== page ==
Evan Waite is an executive story editor on NBC’s Sunnyside and has previously written for Unbreakable Kimmy Schmidt, Showtime’s Our Cartoon President, Kevin Hart’s Guide to Black History,and Comedy Central’s The President Show.

Besides his television writing career, Evan Waite is also a prolific prose humorist with credits including The Onion, MAD Magazine, McSweeney’s, The New Yorker, and The American Bystander.


ALEX BAIA: Besides writing for television—which we’ll get to in a minute—you’ve written a variety of humor for The Onion, MAD Magazine, McSweeney’s, The New Yorker, The American Bystander, etc. How did you get into comedy writing, and what’s the lure for you?

EVAN: Prior to comedy writing, I was an ESL teacher who worked at an international elementary school overseas in China. My only prior comedy writing experience was doing a comic strip with my friend for the school newspaper in college. It was a blast and I got very into it. It was by far the most meaningful thing I did in school, but afterwards, my friend wanted to pursue other things, so I figured that was the end of my comedy “career”, and went into teaching, which I had studied for.

But later down the line, I got the itch to get back to it, and had enough money saved up to give myself a year or so to live in NY and pursue the comedy thing in a more serious way. I decided that I would focus on trying to get into the Onion, since it was a comedy outlet I’d loved for many years (and still do!). It was a huge gamble. But I had thought it through to the extent that I could, and approached the process in a methodical way by reaching out to people in the orbit of the publication, writing a ton of headlines every night for several months, and sharing some of that work on Facebook. (Due to China’s blockage of FB at the time, I had to buy a VPN, which masks the website you’re using by running it through a third party site.) As evil as Facebook has become, the access it gave me really helped me get my foot in the door.

Anyway, some of my material caught the eye of a features editor at the Onion and he reached out to offer me a tryout. A tryout for the Onion at the time consisted of pitching headlines for 4 weeks, and if you got stuff in, then you’d get to stay. It was the thrill of a lifetime to get in with them, and it definitely set the table for the rest of my career.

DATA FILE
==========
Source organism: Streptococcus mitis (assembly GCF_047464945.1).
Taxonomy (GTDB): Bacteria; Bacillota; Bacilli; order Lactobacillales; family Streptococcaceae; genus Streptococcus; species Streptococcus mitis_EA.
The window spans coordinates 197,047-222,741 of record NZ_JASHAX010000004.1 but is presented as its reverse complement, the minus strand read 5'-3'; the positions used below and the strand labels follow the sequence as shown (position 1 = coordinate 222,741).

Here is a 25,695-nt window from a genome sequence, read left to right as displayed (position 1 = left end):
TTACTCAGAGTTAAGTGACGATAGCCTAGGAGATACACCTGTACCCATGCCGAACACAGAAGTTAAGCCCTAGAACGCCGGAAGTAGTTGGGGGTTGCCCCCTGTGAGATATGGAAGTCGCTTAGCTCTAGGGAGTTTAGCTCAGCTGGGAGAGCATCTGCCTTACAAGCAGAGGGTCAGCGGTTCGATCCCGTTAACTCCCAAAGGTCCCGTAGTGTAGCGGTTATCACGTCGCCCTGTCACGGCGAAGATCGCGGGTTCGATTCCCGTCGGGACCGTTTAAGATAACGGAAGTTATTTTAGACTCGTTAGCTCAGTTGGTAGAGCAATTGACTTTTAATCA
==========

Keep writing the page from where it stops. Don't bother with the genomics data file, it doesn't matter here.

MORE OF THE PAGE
The lure of comedy writing for me is that it’s just extremely fun, and comedy is the lens through which I naturally see the world, so it feels like a language I understand. Finding the core of what really makes you laugh and exploring that is pure joy. But comedy writing is also a great fit for me because I love comedy, but don’t particularly like performing. I’m much more of a behind-the-scenes person, so comedy writing feels like a safe and creatively fulfilling place to be. I’m extraordinarily grateful that I get to do this, because I remember being on the other side of the fence and hoping I might be able to one day jump over it.


You’ve been a television writer for Showtime’s animated Our Cartoon President and previously for Unbreakable Kimmy Schmidt. How did you get into writing for television? And what specific comedy writing skills have most helped you in becoming a TV writer?

I got into writing for TV by doing a ton of submission packets, which is where you write material tailored to the show you’re applying to, as a way of proving that you can write for them. If they like the material, they may ask you to write another round, or call you in for an interview. Basically, I kept knocking on the door with these packets until I was able to break through. It’s a pretty exhausting process, but it only takes one packet to hit for it to change your whole life and career. The first TV project I was brought onto was Kevin Hart’s Guide to Black History, which was really fun. Then a few months later The President Show came around, and that was the greatest job ever. It was so fun that it didn’t even feel like work to me. It was a joy, and I got to meet a bunch of amazing writers who have since become friends and partners in crime.